During 2018, a few companies received shareowner proposals regarding issues related to gun safety.7 American Outdoor Brands Corporation [Nasdaq: AOBC] (previously known as Smith & Wesson) received a proposal from Sisters of the Holy Names of Jesus and Mary, U.S.-Ontario, a member of the Interfaith Center on Corporate Responsibility (“ICCR”), which called on the company to publish a report by February 2019 which outlines the “company’s activities related to gun safety measures and mitigation of harm associated with gun products.”8 The company aggressively urged its other shareowners to vote against the proposal in what became a heated exchange of letters filed with the Securities and Exchange Commission. Despite this, the proposal was supported by a majority of the votes cast at the company’s September 2018 annual meeting. A similar proposal, submitted by Catholic Health Initiatives, another member of the ICCR, was successful at gun manufacturer Sturm, Ruger & Co., Inc. [NYSE: RGR]. Sister Judy Byron, the nun who leads the Northwest Coalition for Responsible Investing and led the ICCR’s efforts to push for change in the gun industry, told NBC News that she “knows that Sturm Ruger and American Outdoor Brands are producing their reports begrudgingly.”9
In addition to gun manufacturers, retailers that sell civilian firearms have received related shareowner proposals. In 2018, ICCR member Mercy Investment Services submitted a proposal at Dick’s Sporting Goods [NYSE: DKS] asking the company to include in their annual report the actions they have taken to curb gun violence. In response to this proposal, representatives from Mercy Investment Services and Dick’s Sporting Goods held discussions, and the proposal was withdrawn from the company’s proxy statement. Subsequently, two weeks after the school shooting in Parkland, Florida, “Dick’s announced it would end all assault-style weapons sales in all stores and stop selling guns or ammunition to anyone under 21. Other retailers, including Walmart Inc., followed suit later that day.”10 11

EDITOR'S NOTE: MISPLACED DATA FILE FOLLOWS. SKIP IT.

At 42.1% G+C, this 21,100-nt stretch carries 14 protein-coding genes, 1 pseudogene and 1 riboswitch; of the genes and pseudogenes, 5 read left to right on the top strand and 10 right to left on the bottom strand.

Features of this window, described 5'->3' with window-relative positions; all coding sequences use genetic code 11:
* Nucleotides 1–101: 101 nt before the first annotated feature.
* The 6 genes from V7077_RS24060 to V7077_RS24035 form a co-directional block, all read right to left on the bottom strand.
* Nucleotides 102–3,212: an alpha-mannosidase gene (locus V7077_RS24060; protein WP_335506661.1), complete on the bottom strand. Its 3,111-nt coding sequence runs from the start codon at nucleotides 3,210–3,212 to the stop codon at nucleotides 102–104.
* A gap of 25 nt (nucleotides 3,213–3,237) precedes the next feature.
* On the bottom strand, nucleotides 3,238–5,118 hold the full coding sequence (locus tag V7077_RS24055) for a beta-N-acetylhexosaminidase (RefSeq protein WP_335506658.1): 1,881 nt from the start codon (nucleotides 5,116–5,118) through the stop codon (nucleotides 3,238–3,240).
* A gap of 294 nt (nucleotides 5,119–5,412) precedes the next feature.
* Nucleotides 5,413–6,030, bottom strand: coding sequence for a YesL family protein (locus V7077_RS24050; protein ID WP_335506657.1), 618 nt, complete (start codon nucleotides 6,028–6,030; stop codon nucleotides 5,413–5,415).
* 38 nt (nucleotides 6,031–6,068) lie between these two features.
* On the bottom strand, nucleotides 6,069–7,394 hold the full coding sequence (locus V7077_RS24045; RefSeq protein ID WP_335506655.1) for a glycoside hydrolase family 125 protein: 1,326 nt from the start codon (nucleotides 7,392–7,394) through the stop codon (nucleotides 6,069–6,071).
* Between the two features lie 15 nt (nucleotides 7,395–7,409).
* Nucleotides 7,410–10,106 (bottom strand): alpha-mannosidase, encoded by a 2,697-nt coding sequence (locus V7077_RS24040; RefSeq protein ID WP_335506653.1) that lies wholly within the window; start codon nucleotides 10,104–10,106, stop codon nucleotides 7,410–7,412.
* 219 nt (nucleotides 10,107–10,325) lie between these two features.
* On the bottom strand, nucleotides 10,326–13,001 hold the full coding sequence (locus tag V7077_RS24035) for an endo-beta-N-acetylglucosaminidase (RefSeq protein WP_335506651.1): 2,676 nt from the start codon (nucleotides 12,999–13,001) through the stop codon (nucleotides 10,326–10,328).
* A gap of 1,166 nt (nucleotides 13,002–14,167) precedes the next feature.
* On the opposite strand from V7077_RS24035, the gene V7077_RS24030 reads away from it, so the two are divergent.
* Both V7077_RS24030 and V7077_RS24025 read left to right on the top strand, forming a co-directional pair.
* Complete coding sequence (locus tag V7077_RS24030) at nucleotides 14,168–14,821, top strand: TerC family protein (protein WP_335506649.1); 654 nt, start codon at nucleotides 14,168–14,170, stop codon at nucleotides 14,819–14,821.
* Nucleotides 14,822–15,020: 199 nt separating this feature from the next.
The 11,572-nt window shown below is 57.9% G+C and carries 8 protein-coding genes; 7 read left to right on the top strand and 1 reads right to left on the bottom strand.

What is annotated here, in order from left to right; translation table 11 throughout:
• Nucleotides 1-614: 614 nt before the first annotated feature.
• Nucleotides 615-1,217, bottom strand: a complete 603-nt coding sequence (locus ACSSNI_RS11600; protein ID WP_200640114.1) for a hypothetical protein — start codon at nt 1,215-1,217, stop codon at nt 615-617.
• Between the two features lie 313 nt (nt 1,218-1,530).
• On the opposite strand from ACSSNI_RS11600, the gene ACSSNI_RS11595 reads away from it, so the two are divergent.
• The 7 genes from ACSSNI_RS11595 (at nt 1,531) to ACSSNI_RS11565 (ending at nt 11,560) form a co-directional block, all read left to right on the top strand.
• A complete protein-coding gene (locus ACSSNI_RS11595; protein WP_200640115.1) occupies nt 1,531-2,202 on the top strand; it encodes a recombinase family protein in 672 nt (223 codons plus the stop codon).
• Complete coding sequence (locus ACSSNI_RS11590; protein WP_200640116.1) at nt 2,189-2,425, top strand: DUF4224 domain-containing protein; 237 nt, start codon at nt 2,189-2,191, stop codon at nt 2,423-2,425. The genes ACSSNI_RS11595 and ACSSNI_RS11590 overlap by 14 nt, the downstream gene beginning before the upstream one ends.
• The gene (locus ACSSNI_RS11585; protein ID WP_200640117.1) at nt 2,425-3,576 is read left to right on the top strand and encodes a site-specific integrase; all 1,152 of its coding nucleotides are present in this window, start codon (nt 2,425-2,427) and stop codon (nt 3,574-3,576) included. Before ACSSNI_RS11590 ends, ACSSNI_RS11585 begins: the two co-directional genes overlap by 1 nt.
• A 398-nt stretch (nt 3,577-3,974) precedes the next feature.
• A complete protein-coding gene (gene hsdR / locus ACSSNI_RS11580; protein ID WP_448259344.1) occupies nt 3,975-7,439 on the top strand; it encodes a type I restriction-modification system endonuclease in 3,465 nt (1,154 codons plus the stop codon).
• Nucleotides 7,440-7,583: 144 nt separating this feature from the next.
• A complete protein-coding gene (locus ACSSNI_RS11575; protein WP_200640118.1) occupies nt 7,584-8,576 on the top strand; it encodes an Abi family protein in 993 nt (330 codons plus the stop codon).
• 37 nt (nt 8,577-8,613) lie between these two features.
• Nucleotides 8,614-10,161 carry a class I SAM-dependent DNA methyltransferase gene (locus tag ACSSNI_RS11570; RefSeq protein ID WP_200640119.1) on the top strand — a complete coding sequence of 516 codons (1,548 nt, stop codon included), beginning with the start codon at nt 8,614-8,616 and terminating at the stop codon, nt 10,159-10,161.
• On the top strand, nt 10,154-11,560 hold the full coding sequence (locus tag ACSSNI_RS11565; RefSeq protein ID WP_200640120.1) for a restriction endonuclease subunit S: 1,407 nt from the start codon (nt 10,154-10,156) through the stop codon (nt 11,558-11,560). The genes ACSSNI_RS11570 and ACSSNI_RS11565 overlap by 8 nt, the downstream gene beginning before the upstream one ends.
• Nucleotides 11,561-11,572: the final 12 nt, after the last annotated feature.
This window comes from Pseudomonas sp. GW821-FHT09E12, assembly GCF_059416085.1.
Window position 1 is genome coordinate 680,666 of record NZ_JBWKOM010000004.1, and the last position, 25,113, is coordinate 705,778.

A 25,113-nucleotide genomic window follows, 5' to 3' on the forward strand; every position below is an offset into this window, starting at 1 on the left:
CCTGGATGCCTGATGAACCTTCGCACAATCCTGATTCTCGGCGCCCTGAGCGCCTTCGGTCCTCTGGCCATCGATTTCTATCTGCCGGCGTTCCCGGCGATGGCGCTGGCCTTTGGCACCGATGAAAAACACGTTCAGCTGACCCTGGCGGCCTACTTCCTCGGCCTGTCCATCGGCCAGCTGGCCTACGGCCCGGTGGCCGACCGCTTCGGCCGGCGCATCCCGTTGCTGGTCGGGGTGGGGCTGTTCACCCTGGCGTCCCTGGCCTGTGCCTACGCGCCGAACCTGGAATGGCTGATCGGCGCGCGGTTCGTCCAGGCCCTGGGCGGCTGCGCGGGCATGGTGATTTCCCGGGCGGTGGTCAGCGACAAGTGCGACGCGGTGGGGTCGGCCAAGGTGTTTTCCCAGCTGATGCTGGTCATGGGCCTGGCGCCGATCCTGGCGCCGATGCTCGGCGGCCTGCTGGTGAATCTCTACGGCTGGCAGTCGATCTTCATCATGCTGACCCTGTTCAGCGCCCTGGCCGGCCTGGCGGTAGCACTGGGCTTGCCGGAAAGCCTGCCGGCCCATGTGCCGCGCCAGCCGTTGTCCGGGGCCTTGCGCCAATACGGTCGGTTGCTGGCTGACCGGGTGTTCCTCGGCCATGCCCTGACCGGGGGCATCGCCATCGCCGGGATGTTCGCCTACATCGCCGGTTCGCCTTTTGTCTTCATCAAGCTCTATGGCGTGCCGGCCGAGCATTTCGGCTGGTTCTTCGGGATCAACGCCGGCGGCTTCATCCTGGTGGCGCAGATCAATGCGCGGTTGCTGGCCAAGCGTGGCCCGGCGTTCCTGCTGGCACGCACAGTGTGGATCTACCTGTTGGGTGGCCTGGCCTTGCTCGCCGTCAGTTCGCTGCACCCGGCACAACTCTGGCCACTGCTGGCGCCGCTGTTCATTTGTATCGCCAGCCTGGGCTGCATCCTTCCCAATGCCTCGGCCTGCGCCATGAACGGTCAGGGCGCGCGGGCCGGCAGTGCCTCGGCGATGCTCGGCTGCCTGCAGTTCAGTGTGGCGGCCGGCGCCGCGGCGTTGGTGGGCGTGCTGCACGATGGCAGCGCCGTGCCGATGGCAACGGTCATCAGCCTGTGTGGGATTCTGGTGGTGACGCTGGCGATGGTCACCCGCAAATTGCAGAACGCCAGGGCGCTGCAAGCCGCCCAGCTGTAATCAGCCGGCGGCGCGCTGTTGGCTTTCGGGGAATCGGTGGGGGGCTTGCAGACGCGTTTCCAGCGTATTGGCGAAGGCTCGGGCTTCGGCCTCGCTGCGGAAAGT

The influence that investors can have in the companies in which they invest can be seen in these changes and others to come. We can expect more investors to pressure companies in the gun industry to make changes to improve gun safety, and we can expect this to be accomplished by investors’ submitting shareowner proposals, signing on to the Principles for a Responsible Civilian Firearms Industry and engaging directly with companies’ management and directors.
1 Principles for a Responsible Firearms Industry, http://www.firearmsprinciples.com/.
2 Institutional Investors and Asset Owners, Managers Representing Nearly $5 Trillion Launch Principles for a Responsible Civilian Firearms Industry, Business Wire, November 14, 2018,
3 Michael Katz, Institutional Investors Launch Firearms Industry Framework, Chief Investment Officer, November 15, 2018, https://www.ai-cio.com/news/institutional-investors-launch-firearms-industry-framework/.
4 Principles for a Responsible Firearms Industry, http://www.firearmsprinciples.com/.
7 Proxy Preview 2018, https://www.proxypreview.org/.
8 American Outdoor Brands Corporation Proxy Statement, August 17, 2018.
9 Jon Schuppe, How a Seattle Nun Led a Shareholder Revolt Against Gun Makers, NBC News, September 30, 2018, https://www.nbcnews.com/news/us-news/how-seattle-nunled-shareholder-revolt-against-gun-makers-n915006.
10 Sarah Nassauer, How Dick’s Sporting Goods Decided to Change Its Gun Policy, Wall Street Journal, December 4, 2018.
11 Proxy Preview 2018, https://www.proxypreview.org/.